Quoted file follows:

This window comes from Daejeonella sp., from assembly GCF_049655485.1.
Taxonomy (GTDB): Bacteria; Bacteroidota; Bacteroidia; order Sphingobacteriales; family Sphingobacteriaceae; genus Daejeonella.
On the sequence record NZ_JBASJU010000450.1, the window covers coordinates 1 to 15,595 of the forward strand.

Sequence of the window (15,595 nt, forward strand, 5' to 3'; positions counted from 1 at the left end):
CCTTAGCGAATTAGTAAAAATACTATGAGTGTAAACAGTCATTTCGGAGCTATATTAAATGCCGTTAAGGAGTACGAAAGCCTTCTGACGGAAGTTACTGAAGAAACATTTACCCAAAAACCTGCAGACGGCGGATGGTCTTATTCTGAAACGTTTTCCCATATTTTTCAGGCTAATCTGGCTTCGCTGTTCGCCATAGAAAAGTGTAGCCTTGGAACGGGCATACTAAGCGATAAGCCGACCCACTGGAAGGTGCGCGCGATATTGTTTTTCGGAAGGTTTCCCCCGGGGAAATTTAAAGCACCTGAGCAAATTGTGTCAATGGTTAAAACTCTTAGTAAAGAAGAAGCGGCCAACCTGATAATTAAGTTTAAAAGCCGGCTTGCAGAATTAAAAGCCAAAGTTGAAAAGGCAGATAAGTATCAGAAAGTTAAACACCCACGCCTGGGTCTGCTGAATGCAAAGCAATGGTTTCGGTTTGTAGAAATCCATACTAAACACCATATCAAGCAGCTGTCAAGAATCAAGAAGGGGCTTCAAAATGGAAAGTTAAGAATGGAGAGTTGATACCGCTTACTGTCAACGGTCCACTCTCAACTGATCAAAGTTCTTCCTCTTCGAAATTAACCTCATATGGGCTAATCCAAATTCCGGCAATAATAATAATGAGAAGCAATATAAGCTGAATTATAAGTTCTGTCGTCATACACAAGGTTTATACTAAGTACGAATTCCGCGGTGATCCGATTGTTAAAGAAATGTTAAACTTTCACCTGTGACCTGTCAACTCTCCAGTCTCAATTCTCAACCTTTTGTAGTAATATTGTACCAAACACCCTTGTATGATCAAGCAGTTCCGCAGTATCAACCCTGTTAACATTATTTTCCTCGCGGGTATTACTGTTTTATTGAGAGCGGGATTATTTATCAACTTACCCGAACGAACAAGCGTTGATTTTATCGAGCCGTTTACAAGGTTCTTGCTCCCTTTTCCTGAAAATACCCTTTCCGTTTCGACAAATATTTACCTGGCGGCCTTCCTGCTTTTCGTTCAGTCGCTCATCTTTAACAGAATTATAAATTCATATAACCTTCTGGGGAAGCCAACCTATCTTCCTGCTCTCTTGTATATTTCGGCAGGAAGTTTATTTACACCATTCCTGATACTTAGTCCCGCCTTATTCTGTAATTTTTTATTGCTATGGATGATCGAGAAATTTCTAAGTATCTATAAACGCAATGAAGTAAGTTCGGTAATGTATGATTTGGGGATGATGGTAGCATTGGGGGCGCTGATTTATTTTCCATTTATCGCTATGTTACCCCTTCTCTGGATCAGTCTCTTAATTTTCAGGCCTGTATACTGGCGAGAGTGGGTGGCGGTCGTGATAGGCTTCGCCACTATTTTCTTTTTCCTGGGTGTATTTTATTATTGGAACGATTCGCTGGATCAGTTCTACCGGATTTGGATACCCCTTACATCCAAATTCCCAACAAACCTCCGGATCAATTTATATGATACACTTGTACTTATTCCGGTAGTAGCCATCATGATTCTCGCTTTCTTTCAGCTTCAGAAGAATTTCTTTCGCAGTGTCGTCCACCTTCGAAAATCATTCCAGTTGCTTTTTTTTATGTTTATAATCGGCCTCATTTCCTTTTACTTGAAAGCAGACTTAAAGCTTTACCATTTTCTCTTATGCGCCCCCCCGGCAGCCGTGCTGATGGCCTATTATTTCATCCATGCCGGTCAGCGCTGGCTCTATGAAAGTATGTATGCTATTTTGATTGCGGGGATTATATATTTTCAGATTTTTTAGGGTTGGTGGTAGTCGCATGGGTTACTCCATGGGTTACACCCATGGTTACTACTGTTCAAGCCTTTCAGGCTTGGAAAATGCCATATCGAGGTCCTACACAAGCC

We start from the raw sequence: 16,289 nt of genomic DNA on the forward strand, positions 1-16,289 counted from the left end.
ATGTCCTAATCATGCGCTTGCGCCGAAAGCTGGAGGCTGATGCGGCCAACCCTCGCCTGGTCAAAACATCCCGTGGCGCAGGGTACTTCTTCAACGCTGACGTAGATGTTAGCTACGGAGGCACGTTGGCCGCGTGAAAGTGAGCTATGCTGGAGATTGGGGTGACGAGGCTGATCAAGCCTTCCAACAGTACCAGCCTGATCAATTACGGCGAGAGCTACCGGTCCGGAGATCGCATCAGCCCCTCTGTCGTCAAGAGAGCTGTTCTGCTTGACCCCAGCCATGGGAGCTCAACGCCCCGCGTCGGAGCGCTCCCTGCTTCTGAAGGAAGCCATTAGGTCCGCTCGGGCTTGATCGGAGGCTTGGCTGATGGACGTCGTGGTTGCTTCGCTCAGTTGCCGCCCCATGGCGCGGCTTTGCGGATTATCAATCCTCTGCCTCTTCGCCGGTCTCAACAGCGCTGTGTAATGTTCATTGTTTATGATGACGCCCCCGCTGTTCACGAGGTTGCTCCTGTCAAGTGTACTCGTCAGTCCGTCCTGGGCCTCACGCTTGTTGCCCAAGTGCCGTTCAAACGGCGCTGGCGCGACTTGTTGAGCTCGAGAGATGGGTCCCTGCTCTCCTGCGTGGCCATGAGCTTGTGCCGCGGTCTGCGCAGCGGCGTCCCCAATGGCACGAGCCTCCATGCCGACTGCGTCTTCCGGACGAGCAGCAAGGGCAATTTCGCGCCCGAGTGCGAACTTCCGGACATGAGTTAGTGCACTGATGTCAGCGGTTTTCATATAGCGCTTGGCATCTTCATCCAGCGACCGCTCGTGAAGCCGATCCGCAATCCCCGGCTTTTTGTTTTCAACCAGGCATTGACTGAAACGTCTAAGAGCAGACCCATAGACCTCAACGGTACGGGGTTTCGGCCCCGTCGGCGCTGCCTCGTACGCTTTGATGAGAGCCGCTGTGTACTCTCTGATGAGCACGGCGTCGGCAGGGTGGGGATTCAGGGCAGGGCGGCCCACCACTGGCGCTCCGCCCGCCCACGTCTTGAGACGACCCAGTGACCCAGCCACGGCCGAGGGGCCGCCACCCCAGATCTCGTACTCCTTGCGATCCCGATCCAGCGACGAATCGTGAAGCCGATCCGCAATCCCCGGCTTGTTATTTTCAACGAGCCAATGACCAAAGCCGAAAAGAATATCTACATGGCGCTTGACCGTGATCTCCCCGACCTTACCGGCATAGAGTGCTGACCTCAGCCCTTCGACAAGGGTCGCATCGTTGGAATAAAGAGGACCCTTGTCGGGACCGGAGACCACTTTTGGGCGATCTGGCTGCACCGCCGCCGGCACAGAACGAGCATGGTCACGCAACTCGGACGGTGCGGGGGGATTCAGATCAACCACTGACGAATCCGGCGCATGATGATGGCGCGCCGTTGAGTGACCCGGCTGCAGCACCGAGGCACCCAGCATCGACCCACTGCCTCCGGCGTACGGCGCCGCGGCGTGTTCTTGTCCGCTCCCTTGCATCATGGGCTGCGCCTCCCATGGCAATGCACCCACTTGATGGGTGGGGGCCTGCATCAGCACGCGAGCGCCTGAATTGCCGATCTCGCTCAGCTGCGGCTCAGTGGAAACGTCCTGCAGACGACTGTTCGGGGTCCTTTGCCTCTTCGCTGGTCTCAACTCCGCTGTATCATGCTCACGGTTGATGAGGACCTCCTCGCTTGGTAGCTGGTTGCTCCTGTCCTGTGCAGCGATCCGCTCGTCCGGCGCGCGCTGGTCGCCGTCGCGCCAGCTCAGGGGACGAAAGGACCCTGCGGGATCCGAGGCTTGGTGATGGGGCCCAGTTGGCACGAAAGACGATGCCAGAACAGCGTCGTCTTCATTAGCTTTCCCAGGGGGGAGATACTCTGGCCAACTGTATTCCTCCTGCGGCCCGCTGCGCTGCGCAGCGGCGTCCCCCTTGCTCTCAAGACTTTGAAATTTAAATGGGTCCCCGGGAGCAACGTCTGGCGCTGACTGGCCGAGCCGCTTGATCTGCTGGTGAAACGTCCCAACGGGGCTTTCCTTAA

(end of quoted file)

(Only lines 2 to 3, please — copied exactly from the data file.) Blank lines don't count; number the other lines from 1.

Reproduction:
Taxonomy (GTDB): Bacteria; Bacteroidota; Bacteroidia; order Sphingobacteriales; family Sphingobacteriaceae; genus Daejeonella.
On the sequence record NZ_JBASJU010000450.1, the window covers coordinates 1 to 15,595 of the forward strand.